In November of 2006, I applied for the National Research Foundation Graduate Research Fellowship. In March of 2007, I found out I got one. I told myself I would write up a little guide on this, as reading other people's words on the subject helped me a lot when I was doing my application. In particular, the advice by Phillip Guo from MIT and Keith Jacks Gamble from Berkeley. Thanks, Phillip and Keith.
I applied for the NSF in Computer Science, specifically theory. I didn't really know if I had a good chance of winning it, but not applying gave me a 0% chance, and I also figured that this would be good practice for my actual grad school apps.
Who This Guide Is For
I intended to write this as a general guide that almost anyone could find useful (even non-computer scientists) but I realized that this isn't going to work for everyone. It will still be useful if you are in another field, but you kind of already have to have your stuff together. This isn't for people who aren't in the top 20% of students in their field. Research is important. Academics are important. The people writing your recommendations need to be able to say that you are one of the best students they've ever seen. Now I'm not saying a C student can't win an NSF, or that you have to be published in a highly respected conference. But if you are a C student or haven't done any peer-reviewed research, you might need more help crafting your documentation than this guide can provide.
The most important thing to remember when applying are the two criteria: INTELLECTUAL MERIT and BROADER IMPACTS. These are both VERY important. Never forget them as you work on your application. They are described in more detail on the NSF website, read the descriptions carefully and try to craft a story about how you satisfy BOTH. I cannot stress this enough. You need to be a rockstar in academics and research AND show that you are someone who is going to change the world (don't get discouraged by this. You could change the world in a small way, that's ok).
First things first, get your stuff together. Once you've decided to apply, you need to get your recommendations. I'm going to assume you're like me and tend to procrastinate: well get over it, because asking your recommenders for recs is not something you can procrastinate! It doesn't matter if you write your essays the day the NSF is due (well, you probably shouldn't, but I have to admit I was working down to the wire) but you CANNOT procrastinate asking for recs. Just imagine this scenario: your research advisor, sitting there stewing trying to write you a rec with only a day or two left before the deadline. Yeah. How do you think that rec is going to sound? Not so good. Give them lots of time so they have a positive view of your organizational abilities. Remember: they are doing you a favor.
Also, don't just shoot them an email with "can you write me a recommendation? Here's the link, thanks!" I had been out of school for 3 years when I applied, but even if you're still there, you need to remind them of your accomplishments. I gave each letter writer my resume (one page. this is a pet peeve of mine. no one under 25 should have a resume of longer than one page, period), grades in all CS and math classes, a bullet-point list of accomplishments, and descriptions (cut and pasted from the NSF website) of what their letters should cover. I also added very clear definitions of INTELLECTUAL MERIT and BROADER IMPACTS and asked them to please try to address those two criteria. This is all really easy to read (notice there are no long research papers or anything) and will help a lot when they're trying to remember why they like you :) If you have your essays ready, it might also be a good idea to give your rec writers those so that they can reinforce anything that you mention while not going over the same stuff too much.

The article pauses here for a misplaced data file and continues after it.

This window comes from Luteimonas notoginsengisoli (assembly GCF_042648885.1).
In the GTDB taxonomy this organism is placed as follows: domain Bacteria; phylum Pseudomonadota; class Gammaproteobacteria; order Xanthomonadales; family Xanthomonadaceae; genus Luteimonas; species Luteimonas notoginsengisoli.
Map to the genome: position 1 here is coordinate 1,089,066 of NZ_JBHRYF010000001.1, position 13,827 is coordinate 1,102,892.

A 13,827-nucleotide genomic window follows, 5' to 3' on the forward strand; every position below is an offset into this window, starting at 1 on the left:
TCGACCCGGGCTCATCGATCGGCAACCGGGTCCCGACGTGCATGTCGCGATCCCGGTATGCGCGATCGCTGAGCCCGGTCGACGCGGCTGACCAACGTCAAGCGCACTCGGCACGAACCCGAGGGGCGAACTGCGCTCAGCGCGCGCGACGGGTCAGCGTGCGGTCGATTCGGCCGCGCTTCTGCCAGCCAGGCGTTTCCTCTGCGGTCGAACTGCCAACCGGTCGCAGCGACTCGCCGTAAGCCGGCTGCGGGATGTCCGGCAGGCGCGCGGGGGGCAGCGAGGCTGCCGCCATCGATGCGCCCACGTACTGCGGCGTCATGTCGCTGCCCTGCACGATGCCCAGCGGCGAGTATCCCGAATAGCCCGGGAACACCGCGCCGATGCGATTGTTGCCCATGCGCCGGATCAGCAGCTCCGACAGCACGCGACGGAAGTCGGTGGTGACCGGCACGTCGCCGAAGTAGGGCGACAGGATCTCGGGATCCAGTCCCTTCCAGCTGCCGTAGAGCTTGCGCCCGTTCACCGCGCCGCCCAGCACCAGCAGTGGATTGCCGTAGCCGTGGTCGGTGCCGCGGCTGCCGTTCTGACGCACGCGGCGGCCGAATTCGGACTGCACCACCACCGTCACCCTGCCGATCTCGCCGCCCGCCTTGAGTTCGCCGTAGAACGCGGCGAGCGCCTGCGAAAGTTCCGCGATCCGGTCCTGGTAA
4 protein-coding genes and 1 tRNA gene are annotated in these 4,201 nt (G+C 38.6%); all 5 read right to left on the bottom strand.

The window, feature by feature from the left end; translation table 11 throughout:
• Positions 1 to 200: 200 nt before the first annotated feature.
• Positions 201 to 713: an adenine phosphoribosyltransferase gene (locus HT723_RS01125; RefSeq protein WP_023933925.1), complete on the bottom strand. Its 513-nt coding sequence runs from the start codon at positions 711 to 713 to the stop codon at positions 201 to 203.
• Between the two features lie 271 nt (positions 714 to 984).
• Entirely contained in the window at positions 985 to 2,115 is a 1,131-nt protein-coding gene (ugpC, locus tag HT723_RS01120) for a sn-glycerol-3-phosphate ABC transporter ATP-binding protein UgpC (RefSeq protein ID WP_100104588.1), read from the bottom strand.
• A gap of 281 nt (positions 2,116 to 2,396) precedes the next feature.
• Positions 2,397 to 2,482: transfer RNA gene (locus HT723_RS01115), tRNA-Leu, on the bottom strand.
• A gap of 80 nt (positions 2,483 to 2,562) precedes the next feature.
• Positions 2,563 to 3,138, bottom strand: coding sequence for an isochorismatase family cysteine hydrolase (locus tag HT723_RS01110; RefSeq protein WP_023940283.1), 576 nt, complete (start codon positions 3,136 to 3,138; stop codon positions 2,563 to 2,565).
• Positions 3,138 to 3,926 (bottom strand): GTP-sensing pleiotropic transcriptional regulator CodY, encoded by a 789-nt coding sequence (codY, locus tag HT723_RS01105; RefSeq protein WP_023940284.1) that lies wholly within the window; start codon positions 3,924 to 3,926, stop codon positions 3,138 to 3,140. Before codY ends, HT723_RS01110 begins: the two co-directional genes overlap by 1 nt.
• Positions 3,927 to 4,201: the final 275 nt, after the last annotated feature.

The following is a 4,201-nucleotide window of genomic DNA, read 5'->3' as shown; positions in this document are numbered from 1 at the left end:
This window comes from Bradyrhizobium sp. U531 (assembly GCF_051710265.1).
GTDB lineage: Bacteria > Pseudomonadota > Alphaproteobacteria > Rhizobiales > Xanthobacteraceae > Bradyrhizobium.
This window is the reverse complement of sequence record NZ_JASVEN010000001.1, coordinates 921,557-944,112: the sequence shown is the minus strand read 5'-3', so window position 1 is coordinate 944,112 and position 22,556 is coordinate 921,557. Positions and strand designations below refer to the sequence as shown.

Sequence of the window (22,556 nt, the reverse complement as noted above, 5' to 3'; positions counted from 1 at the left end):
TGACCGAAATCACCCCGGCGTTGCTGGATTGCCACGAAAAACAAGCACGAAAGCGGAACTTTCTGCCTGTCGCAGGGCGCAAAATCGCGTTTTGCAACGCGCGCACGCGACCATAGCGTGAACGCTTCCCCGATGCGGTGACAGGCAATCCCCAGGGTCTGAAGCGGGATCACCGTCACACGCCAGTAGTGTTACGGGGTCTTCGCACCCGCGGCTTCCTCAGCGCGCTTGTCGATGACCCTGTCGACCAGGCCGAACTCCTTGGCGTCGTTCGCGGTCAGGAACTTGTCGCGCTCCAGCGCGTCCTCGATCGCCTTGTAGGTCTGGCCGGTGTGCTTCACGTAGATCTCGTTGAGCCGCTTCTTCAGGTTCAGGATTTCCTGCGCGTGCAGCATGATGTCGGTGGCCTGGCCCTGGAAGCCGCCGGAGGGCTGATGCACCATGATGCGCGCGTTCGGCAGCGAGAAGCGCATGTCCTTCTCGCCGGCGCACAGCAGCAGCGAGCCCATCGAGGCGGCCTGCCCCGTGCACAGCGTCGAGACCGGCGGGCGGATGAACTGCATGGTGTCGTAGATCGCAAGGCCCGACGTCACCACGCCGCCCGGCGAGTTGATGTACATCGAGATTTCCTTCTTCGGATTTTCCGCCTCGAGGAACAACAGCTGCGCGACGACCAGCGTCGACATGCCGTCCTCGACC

In terms of who to ask, at the time I applied the NSF requested 3 letters. If you are reading this way ahead of time, you should start trying to forge relationships with 3 people who you could ask to write letters for you -- believe me, 3 is a lot. I had 3 close professors in undergrad, one who supervised my undergraduate thesis (research), one who I took a few classes with and I talked to often, and one in the Math department who I took several classes with. Think about what you'd like them to say about you (in ideal circumstances) and think back to what kind of experiences you should have with them to make them say that. Do research! Go to office hours! Ask questions and show an interest! Participate in class! Don't be the person who sits in the back turning in perfect problem sets, but never showing a deeper interest in what you're learning.
An important note: it is your job to make sure your recommendation writers submit their stuff on time. If you have wacky zany professors who aren't always with it (this is de rigueur in theory), make sure you check up on them. Leaving out a recommendation is not an option.
Ah, the essays. If you're in the process of applying, this is the only part of the application you really have control over right now. This is where you tell your story.